Earlier this summer, I bought a beefy power supply from Jameco (1952361 PWR SPLY,TBL,REG,9V@6A,F2). One warning: the power supply does not come with a power cord, which must be purchased separately. The online catalog makes this clear, but in my comparison shopping for power supplies I somehow missed that. The nice people at Jameco sent me a power cord when I pointed out that their competitors were including the power cords with the power supplies, even though I admitted the oversight was entirely my fault. With the cost of the power cord, the prices at Jameco are about the same as other reputable sources of power supplies (like Pololu).
now that I have some power resistors, I finally got around to testing it. Because I have 3 different size resistors, I can test the voltage drop across many different load resistances: ∞, R1, R2, R3, R1||R2, R1||R3, R2||R3, R1||R2||R3, R1+R2, R1+R3, R2+R3, R1+R2+R3, R1||(R2+R3), R2||(R1+R3), R3||(R2+R1), R1+(R2||R3), R2+(R1||R3), R3+(R1||R2). But many of those are very similar resistances and won’t tell me much. I was mainly interested in how the power supply behaved when near the top of its power range, so I only tested the first 8 resistances on that list (no load and the various parallel arrangements).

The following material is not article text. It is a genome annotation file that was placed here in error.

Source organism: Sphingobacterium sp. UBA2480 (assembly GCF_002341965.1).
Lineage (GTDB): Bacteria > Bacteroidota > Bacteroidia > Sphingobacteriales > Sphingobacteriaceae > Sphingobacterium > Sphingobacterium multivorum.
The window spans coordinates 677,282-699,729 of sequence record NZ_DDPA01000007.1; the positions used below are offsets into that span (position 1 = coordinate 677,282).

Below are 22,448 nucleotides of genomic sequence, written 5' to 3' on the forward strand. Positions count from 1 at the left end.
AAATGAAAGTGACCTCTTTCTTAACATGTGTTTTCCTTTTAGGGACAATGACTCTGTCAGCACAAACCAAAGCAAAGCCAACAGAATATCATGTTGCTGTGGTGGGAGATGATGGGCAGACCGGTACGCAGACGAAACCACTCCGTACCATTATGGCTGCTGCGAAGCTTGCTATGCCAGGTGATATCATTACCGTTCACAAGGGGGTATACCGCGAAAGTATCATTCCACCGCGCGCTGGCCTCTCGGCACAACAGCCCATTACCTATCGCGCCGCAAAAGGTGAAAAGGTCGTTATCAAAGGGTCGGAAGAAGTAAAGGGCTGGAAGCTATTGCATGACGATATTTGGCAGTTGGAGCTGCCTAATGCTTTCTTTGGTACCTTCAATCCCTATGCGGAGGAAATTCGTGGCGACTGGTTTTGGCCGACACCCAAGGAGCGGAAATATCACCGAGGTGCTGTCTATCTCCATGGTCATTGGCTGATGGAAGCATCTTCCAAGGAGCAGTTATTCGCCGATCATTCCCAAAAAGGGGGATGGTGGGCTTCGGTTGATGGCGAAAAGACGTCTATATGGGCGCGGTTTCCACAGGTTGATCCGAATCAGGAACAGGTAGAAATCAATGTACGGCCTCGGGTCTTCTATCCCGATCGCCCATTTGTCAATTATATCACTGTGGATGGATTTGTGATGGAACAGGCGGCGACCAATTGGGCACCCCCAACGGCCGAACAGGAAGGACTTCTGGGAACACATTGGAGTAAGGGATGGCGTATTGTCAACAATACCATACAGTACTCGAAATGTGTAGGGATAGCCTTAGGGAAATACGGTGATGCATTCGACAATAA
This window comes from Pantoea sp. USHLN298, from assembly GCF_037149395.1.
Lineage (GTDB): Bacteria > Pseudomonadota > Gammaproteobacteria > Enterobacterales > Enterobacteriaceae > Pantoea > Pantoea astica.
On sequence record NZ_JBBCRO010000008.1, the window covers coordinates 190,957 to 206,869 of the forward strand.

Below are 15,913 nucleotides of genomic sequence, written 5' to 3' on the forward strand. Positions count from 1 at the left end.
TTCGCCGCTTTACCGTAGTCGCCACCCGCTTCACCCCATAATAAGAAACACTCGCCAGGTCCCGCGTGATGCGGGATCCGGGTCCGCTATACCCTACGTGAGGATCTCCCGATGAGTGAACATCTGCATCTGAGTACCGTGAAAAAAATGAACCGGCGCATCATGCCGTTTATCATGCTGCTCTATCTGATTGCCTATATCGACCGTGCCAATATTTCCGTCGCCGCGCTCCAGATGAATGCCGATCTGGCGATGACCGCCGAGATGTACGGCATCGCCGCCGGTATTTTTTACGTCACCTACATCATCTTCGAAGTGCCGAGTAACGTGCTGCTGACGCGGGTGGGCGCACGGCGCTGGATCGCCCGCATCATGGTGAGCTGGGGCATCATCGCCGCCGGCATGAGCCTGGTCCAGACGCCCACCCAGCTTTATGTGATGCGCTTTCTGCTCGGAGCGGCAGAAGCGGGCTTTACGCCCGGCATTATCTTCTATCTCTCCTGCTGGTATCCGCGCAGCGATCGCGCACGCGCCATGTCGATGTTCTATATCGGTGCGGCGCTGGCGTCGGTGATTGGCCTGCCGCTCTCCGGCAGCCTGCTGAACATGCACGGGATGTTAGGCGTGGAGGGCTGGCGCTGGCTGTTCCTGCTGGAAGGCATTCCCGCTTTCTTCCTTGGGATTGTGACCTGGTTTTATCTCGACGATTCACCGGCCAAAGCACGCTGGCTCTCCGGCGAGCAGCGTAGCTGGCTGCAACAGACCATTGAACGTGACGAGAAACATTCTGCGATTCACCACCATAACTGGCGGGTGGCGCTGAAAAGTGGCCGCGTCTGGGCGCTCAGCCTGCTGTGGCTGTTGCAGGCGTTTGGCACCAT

The current is computed by measuring the voltage and the resistance and dividing. Because the resistance values are so low (1.34Ω to 10.17Ω), the repeatability of the measurements is not great (about ±0.04Ω), possibly due to differences in the attachment of the clip leads. This variation in the resistance probably accounts for most of the deviation of the points from the fitted load line, though the ±0.005V variation in the voltage measurements probably also contributes.
I made the measurements at the barrel jack that I plugged the power supply into, as that is the relevant point in the circuit for designing around. The output impedance of the power supply is 47mΩ, which is probably due mainly to the resistance of the cable from the power supply to the barrel connector. The cable is 1m long, and 47mΩ for 2m of copper wire is 23.5Ω/km, which is about the resistance of 18-gauge copper wire (20.9Ω/km), which is consistent with the diameter of the cable and what I would expect a 6A supply to use.
The supply delivered 6.647A at 8.907V (59.2W), comfortably above the specification of 54W. I did not detect any increase in temperature of the power supply at this power output, even after a few minutes (during which time the resistors got quite warm). So it seems that the power supply is indeed what it claims to be.